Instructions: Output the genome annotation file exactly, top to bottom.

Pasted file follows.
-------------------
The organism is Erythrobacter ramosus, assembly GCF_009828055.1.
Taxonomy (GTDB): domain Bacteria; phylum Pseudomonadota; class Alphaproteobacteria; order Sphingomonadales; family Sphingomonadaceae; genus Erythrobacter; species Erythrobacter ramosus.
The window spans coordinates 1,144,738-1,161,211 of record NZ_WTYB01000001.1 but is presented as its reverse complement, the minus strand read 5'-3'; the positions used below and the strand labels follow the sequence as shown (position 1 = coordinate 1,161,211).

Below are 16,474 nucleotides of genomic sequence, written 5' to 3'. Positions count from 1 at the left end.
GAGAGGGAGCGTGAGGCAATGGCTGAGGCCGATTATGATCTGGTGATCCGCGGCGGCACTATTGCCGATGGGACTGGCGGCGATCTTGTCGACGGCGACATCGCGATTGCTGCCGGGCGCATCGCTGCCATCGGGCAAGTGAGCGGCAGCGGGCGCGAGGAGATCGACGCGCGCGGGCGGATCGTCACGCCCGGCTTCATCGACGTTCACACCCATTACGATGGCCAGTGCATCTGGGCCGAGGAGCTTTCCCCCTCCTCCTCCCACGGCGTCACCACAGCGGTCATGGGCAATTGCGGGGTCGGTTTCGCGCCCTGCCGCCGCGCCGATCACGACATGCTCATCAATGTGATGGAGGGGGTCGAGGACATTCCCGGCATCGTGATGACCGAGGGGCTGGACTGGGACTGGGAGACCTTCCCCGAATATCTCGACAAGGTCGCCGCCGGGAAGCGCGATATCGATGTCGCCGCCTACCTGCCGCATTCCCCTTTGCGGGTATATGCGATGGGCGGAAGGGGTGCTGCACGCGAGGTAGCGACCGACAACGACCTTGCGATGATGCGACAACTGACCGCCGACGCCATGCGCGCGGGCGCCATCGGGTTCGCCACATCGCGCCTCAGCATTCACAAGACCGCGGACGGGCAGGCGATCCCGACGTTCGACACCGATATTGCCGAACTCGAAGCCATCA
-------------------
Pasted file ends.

The organism is Erythrobacter ramosus, assembly GCF_009828055.1.
Taxonomy (GTDB): domain Bacteria; phylum Pseudomonadota; class Alphaproteobacteria; order Sphingomonadales; family Sphingomonadaceae; genus Erythrobacter; species Erythrobacter ramosus.
The window spans coordinates 1,144,738-1,161,211 of record NZ_WTYB01000001.1 but is presented as its reverse complement, the minus strand read 5'-3'; the positions used below and the strand labels follow the sequence as shown (position 1 = coordinate 1,161,211).

Below are 16,474 nucleotides of genomic sequence, written 5' to 3'. Positions count from 1 at the left end.
GAGAGGGAGCGTGAGGCAATGGCTGAGGCCGATTATGATCTGGTGATCCGCGGCGGCACTATTGCCGATGGGACTGGCGGCGATCTTGTCGACGGCGACATCGCGATTGCTGCCGGGCGCATCGCTGCCATCGGGCAAGTGAGCGGCAGCGGGCGCGAGGAGATCGACGCGCGCGGGCGGATCGTCACGCCCGGCTTCATCGACGTTCACACCCATTACGATGGCCAGTGCATCTGGGCCGAGGAGCTTTCCCCCTCCTCCTCCCACGGCGTCACCACAGCGGTCATGGGCAATTGCGGGGTCGGTTTCGCGCCCTGCCGCCGCGCCGATCACGACATGCTCATCAATGTGATGGAGGGGGTCGAGGACATTCCCGGCATCGTGATGACCGAGGGGCTGGACTGGGACTGGGAGACCTTCCCCGAATATCTCGACAAGGTCGCCGCCGGGAAGCGCGATATCGATGTCGCCGCCTACCTGCCGCATTCCCCTTTGCGGGTATATGCGATGGGCGGAAGGGGTGCTGCACGCGAGGTAGCGACCGACAACGACCTTGCGATGATGCGACAACTGACCGCCGACGCCATGCGCGCGGGCGCCATCGGGTTCGCCACATCGCGCCTCAGCATTCACAAGACCGCGGACGGGCAGGCGATCCCGACGTTCGACACCGATATTGCCGAACTCGAAGCCATCA